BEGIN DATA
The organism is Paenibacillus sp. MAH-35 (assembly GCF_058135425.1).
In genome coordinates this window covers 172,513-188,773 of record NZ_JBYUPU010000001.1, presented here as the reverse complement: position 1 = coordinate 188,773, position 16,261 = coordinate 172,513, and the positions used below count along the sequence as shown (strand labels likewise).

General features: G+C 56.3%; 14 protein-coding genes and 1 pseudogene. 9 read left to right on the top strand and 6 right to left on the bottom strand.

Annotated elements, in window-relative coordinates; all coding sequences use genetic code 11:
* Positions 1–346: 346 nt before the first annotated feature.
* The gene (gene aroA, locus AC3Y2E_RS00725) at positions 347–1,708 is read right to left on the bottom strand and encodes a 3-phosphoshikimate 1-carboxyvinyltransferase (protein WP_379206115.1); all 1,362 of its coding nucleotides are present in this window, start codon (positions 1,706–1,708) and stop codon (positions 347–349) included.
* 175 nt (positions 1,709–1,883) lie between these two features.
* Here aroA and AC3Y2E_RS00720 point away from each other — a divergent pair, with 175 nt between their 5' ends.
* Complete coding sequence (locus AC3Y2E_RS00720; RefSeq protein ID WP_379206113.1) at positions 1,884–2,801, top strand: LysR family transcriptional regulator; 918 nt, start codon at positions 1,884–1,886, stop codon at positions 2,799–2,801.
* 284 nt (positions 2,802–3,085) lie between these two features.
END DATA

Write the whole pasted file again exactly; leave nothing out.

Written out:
The organism is Paenibacillus sp. MAH-35 (assembly GCF_058135425.1).
In genome coordinates this window covers 172,513-188,773 of record NZ_JBYUPU010000001.1, presented here as the reverse complement: position 1 = coordinate 188,773, position 16,261 = coordinate 172,513, and the positions used below count along the sequence as shown (strand labels likewise).

General features: G+C 56.3%; 14 protein-coding genes and 1 pseudogene. 9 read left to right on the top strand and 6 right to left on the bottom strand.

Annotated elements, in window-relative coordinates; all coding sequences use genetic code 11:
* Positions 1–346: 346 nt before the first annotated feature.
* The gene (gene aroA, locus AC3Y2E_RS00725) at positions 347–1,708 is read right to left on the bottom strand and encodes a 3-phosphoshikimate 1-carboxyvinyltransferase (protein WP_379206115.1); all 1,362 of its coding nucleotides are present in this window, start codon (positions 1,706–1,708) and stop codon (positions 347–349) included.
* 175 nt (positions 1,709–1,883) lie between these two features.
* Here aroA and AC3Y2E_RS00720 point away from each other — a divergent pair, with 175 nt between their 5' ends.
* Complete coding sequence (locus AC3Y2E_RS00720; RefSeq protein ID WP_379206113.1) at positions 1,884–2,801, top strand: LysR family transcriptional regulator; 918 nt, start codon at positions 1,884–1,886, stop codon at positions 2,799–2,801.
* 284 nt (positions 2,802–3,085) lie between these two features.